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Published: March 14th 2014
We left No Name harbour Wednesday March 12th at 6:30 am in the dark. We traveled slowly through Biscayne Bay and were able to put up sails when we came out of the Florida channels at 7:30 am as the sun came up. The ocean was quite confused for the first little bit until we got to deep water. It was a beautiful sunny day, 13 knot steady winds and no gusts. We had all sail out. We were averaging about 7 knots. The Gulf Stream was very narrow on Wednesday and less powerful than usual, so our only indication we were in it was the fact we had to correct our course about 10 degrees. The winds picked up as the day went on, rising to 18 knots steady and gusting up to 25 knots. The waves rose to between 3 and 5 feet with some well over 6 feet but they were more organized if not far apart. Caribee was happily balanced except for when random big waves came from other directions and knocked her. The wind started to shift a little and gust from different directions, and then the sea got a bit confused again. This was not
helped by the depth rising hundreds of feet at a time as we got closer to the Bahamian shelf. Caribee sliced through all effortlessly, but the helming was a bit more challenging. After about 7 hours we finally saw the Bimini islands! The water rises so quickly that before you know it your deep beautiful blue is replaced with turquoise. We were not able to marvel at the water for very long because the waves did not decrease as we expected them to on the shelf and we had to take in our sails. We should have reduced sail gradually earlier on to help ourselves- taking in the main especially in choppy waters with huge swells and wind gusts while close to shore was not fun. We keep forgetting how much more energy it takes to pull in Caribee’s sails, and how much more careful you have to be with inmast furling. You learn every day. We finally were ready to enter into the channel to bring us to Alice Town north Bimini.
It is scary to sail in clean waters. We are not yet experienced with eyeball navigation using the water colours to determine depth. You see the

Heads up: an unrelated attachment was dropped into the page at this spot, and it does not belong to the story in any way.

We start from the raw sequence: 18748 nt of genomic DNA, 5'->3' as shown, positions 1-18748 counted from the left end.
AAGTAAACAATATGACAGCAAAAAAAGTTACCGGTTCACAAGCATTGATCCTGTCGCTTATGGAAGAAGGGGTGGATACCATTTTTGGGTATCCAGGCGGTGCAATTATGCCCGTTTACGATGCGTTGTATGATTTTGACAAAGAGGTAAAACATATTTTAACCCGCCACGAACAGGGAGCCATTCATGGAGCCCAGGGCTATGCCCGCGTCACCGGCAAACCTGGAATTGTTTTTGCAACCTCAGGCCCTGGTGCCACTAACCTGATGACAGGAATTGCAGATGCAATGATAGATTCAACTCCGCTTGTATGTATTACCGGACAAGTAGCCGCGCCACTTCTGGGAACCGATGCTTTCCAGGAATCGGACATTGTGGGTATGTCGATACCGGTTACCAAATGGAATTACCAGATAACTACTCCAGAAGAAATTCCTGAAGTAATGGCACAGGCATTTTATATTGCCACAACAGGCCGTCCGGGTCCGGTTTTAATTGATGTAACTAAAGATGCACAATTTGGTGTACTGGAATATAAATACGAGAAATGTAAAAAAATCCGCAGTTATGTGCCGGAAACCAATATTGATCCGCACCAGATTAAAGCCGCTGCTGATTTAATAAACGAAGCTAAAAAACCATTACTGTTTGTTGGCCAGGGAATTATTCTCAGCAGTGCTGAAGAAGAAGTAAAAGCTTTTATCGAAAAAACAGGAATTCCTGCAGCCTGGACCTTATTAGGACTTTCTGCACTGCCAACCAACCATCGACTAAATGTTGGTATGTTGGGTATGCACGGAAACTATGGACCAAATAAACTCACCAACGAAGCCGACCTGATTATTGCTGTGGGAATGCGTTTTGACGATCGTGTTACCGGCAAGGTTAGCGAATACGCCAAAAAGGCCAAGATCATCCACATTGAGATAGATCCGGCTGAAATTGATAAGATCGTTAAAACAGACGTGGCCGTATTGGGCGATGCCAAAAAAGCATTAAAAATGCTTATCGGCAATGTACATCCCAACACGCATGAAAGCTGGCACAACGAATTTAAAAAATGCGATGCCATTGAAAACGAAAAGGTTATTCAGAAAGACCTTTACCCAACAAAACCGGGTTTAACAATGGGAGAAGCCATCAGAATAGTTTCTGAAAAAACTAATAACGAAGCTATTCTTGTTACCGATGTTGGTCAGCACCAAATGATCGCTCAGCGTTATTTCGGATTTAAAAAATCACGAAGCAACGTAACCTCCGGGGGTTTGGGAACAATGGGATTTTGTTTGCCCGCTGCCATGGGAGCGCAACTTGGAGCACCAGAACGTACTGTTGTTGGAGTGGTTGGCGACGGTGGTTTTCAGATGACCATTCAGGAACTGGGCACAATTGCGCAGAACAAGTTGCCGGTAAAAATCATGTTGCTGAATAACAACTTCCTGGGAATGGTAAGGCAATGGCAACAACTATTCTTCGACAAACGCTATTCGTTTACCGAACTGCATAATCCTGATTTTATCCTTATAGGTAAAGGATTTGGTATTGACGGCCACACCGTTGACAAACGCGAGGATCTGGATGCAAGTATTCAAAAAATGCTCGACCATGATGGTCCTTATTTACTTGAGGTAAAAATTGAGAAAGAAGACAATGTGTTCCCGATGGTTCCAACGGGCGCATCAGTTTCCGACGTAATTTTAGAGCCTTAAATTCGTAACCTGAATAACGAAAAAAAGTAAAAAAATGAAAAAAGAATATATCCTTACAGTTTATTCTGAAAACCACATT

dark coral heads, even in the channel where you know it should be deep enough, and you worry. I guess time will ease this a bit. We finally found the Blue Water Marina that Marty had booked us into. It was not well marked, there are four or five in a row, and there is a narrow dredged channel in front of them all with not a lot of room to move around when there are other boats passing. Marty had to call the marina to see which one it was and to have someone on the dock tell us where to go. We got tied up before the winds got bigger. Finally we were able to look around quickly at our beautiful surroundings. Marty went to check in with customs while I straightened the boat out.
We are here! This is definitely not like anywhere we have been before. Of course the water is the first clue, but the marina itself has a different feel as well. It is small, only 27 transient berths, but it has gas and water, showers, a bbq area and a little pool. Across the street it has a restaurant/bar and a hotel.
When you leave the marina you step right onto King Street….. literally. There are no sidewalks in Alice Town. The street is just large enough to have two cars pass carefully. There are just as many golf carts on the road as cars. From our little walk yesterday, King Street seems to be the business street: marinas, grocery and liquor stores, restaurants, government buildings and tiny little souvenir stores. King Street is on the east side of the island with shallow bays in front of it. The only other full length street in Alice Town, Queen Street, is on the west and deep ocean side. It seems to be more houses so far. We will do some more walking today, and at some point we will walk up to the top of north Bimini and visit the other towns along the way. The beautiful beach is calling me, but I have a feeling the waves will be too crazy to go in the water. The storm is coming through and the winds have already started shifting.
We will probably have to stay here until Sunday or most likely Monday…. Maybe even longer. The winds will be strong for the
next few days. Our next leg is very shallow across the Bahama Bank so it is important that we have the right winds and waves for this. Afterwards it will be less important because the water will be deeper, but we have to wait for weather for the Bank. I don’t think I’ll have a problem waiting here somehow- at 1$ per foot it is not expensive, and although small there is plenty to see and experience here. Alice Town has some interesting history to explore. And maybe some banana and mango rum to try!
having a hard time uploading the pictures.... i think i got a few in!
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